Catalysts. For my preliminary experiments I have chosen to investigate the effect temperature and concentration have on a reaction. I have chosen to investigate these reactants because the are the most practical for the lab and equipment that I have available to use also it would take to much time to prepare a solid in powdered and unpowdered form, and it is difficult to get accurate readings due to the inevitabilities of human errors, and as gas is mostly colourless it is difficult to gauge a reaction changing the pressure, and if a substance is added to give the gas colour, it may influence the outcome of the experiment. Similarly the use of a catalyst complicates things, and if used incorrectly could alter the outcome of the experiment. My preliminary experiments showed me that it would me more practical and time saving if I just altered the temperature of the solution as changing the concentration of the solution was very time consuming.
This was one of my highest yields yet. I felt that this was a good yield because part of this experiment is an equilibrium reaction. Hypochlorite must be used in excess to push the reaction to the right. Also, there were better ways to do this experiment where higher yields could have been produced. For example PCC could have been used.
The heat of formation found for the formation of liquid water was -286kJ/mole. By using Hess’s Law, the heat of reaction for the formation of magnesium oxide was found to be -496kJ/mole which yielded a -17.6% error. A possible source of error could be loss of heat during the reaction that could have affected the final temperature results. Since a real calorimeter wasn’t used and a plastic cup calorimeter was used, there is a good chance that the system lost more heat to the surroundings than it would have if a real calorimeter had been used. That said, using the plastic cup calorimeter is a good substitute for a real calorimeter in classroom laboratory experiment because it still acts as an insulator to keep the heat inside and makes a better calorimeter than other materials because of its high specific heat.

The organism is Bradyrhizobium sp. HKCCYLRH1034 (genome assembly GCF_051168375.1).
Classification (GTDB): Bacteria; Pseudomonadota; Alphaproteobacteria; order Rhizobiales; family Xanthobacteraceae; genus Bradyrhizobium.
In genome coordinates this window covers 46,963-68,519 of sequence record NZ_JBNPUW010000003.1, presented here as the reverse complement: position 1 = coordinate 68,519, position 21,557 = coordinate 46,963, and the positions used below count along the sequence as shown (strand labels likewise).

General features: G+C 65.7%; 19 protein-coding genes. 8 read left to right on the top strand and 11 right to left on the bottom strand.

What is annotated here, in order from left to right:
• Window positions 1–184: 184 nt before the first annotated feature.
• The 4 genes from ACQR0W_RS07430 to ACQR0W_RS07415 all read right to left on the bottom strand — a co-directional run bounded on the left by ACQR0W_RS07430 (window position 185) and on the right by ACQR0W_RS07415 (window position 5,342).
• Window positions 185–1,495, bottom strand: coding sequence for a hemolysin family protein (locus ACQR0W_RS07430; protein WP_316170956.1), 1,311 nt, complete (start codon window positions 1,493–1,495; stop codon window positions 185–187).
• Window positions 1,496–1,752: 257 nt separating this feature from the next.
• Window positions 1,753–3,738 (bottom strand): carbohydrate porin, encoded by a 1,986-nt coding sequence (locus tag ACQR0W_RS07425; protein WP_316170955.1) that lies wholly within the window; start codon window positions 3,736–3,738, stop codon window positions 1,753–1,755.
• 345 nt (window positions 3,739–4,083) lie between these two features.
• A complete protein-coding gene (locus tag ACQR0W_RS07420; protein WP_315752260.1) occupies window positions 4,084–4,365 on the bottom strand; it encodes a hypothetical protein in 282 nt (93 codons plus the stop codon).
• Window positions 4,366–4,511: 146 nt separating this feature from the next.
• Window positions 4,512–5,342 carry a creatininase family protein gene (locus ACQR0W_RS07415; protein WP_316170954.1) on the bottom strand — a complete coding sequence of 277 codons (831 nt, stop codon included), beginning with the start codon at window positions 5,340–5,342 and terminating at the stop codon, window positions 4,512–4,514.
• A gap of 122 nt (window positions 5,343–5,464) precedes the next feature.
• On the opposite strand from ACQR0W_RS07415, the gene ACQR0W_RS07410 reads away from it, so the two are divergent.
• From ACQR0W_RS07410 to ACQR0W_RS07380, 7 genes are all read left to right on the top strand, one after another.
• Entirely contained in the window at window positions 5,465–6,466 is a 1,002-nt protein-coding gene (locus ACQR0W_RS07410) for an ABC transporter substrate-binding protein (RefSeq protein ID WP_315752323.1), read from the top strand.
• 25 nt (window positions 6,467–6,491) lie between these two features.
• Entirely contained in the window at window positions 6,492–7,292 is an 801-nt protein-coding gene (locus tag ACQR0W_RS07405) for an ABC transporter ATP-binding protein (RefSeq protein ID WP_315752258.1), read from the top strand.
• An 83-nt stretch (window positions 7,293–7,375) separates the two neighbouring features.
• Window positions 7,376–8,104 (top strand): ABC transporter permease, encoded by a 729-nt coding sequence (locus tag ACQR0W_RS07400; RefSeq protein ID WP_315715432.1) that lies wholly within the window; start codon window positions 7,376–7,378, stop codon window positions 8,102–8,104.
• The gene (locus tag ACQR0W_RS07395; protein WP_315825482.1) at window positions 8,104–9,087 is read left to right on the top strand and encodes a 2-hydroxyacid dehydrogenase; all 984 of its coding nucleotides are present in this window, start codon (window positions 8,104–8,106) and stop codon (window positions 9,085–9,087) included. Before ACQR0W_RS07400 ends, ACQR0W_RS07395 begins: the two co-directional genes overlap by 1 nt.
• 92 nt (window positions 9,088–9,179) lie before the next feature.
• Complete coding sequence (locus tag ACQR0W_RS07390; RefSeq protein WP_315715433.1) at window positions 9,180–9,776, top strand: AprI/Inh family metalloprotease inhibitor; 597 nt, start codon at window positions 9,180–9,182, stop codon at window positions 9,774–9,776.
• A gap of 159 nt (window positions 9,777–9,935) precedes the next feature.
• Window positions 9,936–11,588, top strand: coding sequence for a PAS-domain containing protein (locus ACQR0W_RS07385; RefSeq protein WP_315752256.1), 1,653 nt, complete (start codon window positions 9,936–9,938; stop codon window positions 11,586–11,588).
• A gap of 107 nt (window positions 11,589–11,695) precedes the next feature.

Experiment 1: The Composition of Aqueous Complexes by UV-vis Spectrophotometry CHEM 4310L Analytical Chemistry II Call Section 100 Monday, Wednesday9:40-12:45 Joshua Holley, Kyle McQauid 01/22/14 Introduction The purpose of this experiment is to determine the stoichiometry of a complex ion using Job’s method. In doing so, experience is gained in using the techniques and instrumentation involved in absorbance spectrophotometry. When a metal cation (M) reacts with a ligand (L) a complex forms. The ligand acts as a Lewis base in the reaction and forms a coordinate covalent bond as the ligands lone pair goes to an empty orbital within the metal. To illustrate this: xM + yL → MxLy where x and y are stoichiometric ratios.
So it is not advisable to perform the experiment at high temperatures as the time of reaction is too short, it is not easy for us to record. 4. Why is it not necessary to know how far the reaction has proceeded at the point where the methyl red is decolourized? In the experiment, the number of mole and the molarity of each chemicals used are the same. And the appearance of the pink colour only determines that there are some content of the reaction has processed.